In short, as far as I can see there is no direct comparison to be made between ferry services to Scottish islands and the Isles of Scilly as things currently stand. If there is an island or group of islands comparable to the Isles of Scilly then please let me know.

    The ’lifeline’ argument is equally flawed. If we are honest we can all see that a government minister looking into Scilly will identify excellent discounts for locals for 7 months of the year, a freight vessel which can carry passengers (albeit only 12) all year round, subsidies on flights for medical appointments and the combination of the Star of Life and air ambulance providing contingency for medical emergencies. Whether this is enough can be debated but it is clear that what is required is not a ‘lifeline’ service so there is no point campaigning for one.

    This brings me back to what I said earlier, that perhaps the approach of FRIST is wrong?

    Mrs Bennett mentions a ‘small subsidy”. Does FRIST have an amount of subsidy in mind – £3m, £5m, £10m? In 2012, CalMac, across its three subsidiaries, CalMac Ferries Ltd, Northlink Ferries Ltd and Argyll Ferries Ltd, carried 5.2 million passengers, 1.1 million cars and 1.5 million metres of freight and received subsidies of £121.8m. Based on passengers alone, this amounts to £23.42 per passenger. If the Scillonian carried 600 passengers six days a week for 30 weeks, in and out, that would equate to 216,000 passengers so an equivalent annual subsidy would be £5,058,720 based on full capacity. Is this sufficient or way beyond our needs?

    Ferry subsidies have generally been granted on the grounds that they provide people in isolated regions with a minimum level of mobility and access to services and opportunities, and that they encourage industry and employment in regions with geographical disadvantages. One version of the latter argument is that certain regions should be compensated for the lack of a direct road link and this is the avenue I believe FRIST ought to pursue on the basis that an annual subsidy of say £2-3m would be far cheaper than building and maintaining a road, if it were possible, 27 miles long.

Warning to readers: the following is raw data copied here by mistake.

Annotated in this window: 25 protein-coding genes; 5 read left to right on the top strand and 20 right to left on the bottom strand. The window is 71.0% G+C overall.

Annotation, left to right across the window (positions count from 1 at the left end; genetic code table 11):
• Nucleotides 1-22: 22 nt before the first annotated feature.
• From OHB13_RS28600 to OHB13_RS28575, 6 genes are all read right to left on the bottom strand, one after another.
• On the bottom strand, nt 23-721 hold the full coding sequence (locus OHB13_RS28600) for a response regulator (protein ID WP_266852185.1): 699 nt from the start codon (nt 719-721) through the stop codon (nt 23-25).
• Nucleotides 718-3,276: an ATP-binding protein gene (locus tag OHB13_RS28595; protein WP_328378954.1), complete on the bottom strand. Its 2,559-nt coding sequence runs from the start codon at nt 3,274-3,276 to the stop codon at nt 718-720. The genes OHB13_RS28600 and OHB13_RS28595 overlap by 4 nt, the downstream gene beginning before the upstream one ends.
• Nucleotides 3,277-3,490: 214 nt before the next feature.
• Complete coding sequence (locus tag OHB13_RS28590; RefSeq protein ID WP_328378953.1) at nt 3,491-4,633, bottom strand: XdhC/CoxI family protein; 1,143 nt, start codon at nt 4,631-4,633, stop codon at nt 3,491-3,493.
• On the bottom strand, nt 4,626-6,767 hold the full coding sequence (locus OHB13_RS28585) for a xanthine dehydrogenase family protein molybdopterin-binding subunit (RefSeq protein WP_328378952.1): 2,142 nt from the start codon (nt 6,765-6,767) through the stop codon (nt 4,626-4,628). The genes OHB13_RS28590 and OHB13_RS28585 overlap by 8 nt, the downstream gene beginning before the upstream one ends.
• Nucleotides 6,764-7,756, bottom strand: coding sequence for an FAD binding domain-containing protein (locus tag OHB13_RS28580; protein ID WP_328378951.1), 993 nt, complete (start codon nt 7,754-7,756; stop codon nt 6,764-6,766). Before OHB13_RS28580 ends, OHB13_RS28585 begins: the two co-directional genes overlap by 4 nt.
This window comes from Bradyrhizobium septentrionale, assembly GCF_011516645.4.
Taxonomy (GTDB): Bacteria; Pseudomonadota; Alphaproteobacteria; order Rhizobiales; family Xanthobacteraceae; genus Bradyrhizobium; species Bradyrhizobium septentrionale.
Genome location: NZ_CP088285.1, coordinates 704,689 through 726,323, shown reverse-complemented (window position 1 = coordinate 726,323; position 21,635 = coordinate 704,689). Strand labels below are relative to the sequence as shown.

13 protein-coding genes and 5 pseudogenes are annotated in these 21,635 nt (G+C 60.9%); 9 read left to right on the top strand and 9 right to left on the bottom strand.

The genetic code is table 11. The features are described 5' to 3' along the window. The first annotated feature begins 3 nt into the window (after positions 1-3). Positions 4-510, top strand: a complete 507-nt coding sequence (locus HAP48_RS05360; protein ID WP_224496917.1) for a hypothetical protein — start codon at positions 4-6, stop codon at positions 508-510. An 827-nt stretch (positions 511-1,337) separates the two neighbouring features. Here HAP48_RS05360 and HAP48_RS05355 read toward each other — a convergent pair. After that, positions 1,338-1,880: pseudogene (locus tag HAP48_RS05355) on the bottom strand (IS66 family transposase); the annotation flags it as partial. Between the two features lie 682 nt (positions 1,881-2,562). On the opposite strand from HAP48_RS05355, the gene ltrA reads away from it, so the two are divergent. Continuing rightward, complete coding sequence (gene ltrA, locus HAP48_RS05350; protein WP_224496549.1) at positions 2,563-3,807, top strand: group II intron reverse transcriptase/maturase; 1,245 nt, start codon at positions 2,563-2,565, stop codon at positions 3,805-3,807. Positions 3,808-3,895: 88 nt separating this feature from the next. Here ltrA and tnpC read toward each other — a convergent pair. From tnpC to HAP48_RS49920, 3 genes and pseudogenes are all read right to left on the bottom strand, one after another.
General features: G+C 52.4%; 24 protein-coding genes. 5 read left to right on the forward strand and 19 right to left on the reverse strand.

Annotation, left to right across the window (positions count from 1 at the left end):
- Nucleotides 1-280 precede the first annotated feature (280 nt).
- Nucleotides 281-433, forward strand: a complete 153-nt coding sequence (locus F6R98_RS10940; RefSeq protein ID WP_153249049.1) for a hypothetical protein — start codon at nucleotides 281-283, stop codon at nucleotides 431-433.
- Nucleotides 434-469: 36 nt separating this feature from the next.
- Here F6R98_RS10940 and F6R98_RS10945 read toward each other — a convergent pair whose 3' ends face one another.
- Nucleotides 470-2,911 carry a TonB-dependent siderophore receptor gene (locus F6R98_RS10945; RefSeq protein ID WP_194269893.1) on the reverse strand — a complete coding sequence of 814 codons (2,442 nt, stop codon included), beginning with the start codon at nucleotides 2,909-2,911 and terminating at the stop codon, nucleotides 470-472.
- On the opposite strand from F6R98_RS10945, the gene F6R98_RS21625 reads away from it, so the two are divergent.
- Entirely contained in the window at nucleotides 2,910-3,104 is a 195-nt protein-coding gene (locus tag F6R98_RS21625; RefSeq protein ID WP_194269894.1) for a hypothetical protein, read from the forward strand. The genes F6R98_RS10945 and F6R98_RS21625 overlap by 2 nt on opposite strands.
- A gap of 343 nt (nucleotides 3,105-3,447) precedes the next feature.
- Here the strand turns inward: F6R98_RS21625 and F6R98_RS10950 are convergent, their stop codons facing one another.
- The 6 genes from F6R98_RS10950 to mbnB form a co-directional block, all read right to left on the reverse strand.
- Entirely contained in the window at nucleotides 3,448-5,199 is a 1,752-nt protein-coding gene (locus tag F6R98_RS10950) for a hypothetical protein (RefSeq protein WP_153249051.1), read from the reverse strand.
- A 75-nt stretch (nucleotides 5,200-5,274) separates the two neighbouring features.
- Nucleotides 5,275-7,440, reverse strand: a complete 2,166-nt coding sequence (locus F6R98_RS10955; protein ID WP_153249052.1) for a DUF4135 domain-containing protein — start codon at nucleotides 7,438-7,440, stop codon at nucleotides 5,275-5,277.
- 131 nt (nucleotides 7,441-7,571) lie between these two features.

It is, therefore, essential that FRIST establish exactly how much they require and show how this represents further value for money to the taxpayer by preserving and generating jobs here on Scilly and on the mainland, minimising our impact on welfare and maintaining one of England’s 34 AONBs as a thriving tourist destination. Of course there are many mainland tourist destinations experiencing economic downturns that might complain, but they are better adapted to diversifying their local economies and, owing to a road network we don’t have, their populations have greater commuting opportunities for employment. On these grounds I believe FRIST might establish a strong basis for intelligent debate resulting in a sympathetic understanding of our plight from the powers that be.

    I want FRIST to keep campaigning but without unity in the ranks and a mission statement defining their objectives clearly, I fear their voice will fall on deaf ears and that would be a pity.

  3. Kev April 22, 2013 at 10:23 pm

    I think the fundamental issue that Mr smith is making is that FRIST is damaging the image of the islands and detering visitors. What Marion want’s is subsidies for island residents, she is not interested in visitors. I share her desire for even cheaper transport to the mainland for residents, but agree with Mike L, we already get a reasonable deal. The reality is Skybus was cheaper than BIH, and more reliable in that they had less days down due to ‘tech’ problems. That is why ISSCo had market share. Fog is beyond anybodies control and the Heli couldn’t fly in fog either – remember..? We should present a united front to our visitors and push the ISSCo and council to get the runway at Lands End tarmaced. And negotiate quitely for the best deal we can get for islanders, as not all island residents are reliant on tourism, but accepting the majority are.

    • Adam Morton,St.Martins April 23, 2013 at 4:37 pm

      Anyone who agrees with Mike L is damaging Scillies “image”! I would suggest that RDS has the deal he needs and part of it is probably dumping FRIST.

  4. John Hicks April 22, 2013 at 9:40 pm

    Well I’m Gob smacked. I don’t know who this Mike L is but i feel that with his attitude to people who are not millionaires then Scilly is finished for those of you who also are not millionaires. I hope to God above that not too many Visitors and prospective visitors read his post, to actually put in print that he thinks all visitors are riff raff if they don’t have access to vast amounts of money is dreadful.

    When I was on the council we strived to keep the islands for the regular middle of the road visitors who were revered and welcomed with open arms, and I like to think that we succeeded but it seems that that is now not what is wanted. What the hell is going on over there? If the only people that are wanted are the ultra rich then I fear for the future of Scilly as we know it. The community is what is important, and it is that which makes the Islands what they are not just the beautiful beaches and lovely walks. So much has already been killed off compared to what was there in the 60’s to 90’s for god sake don’t make it any worse. Get back the fun and enjoyment, the pleasantness the friendliness, that is what will make the Islands again. And work hard to get those fares down………………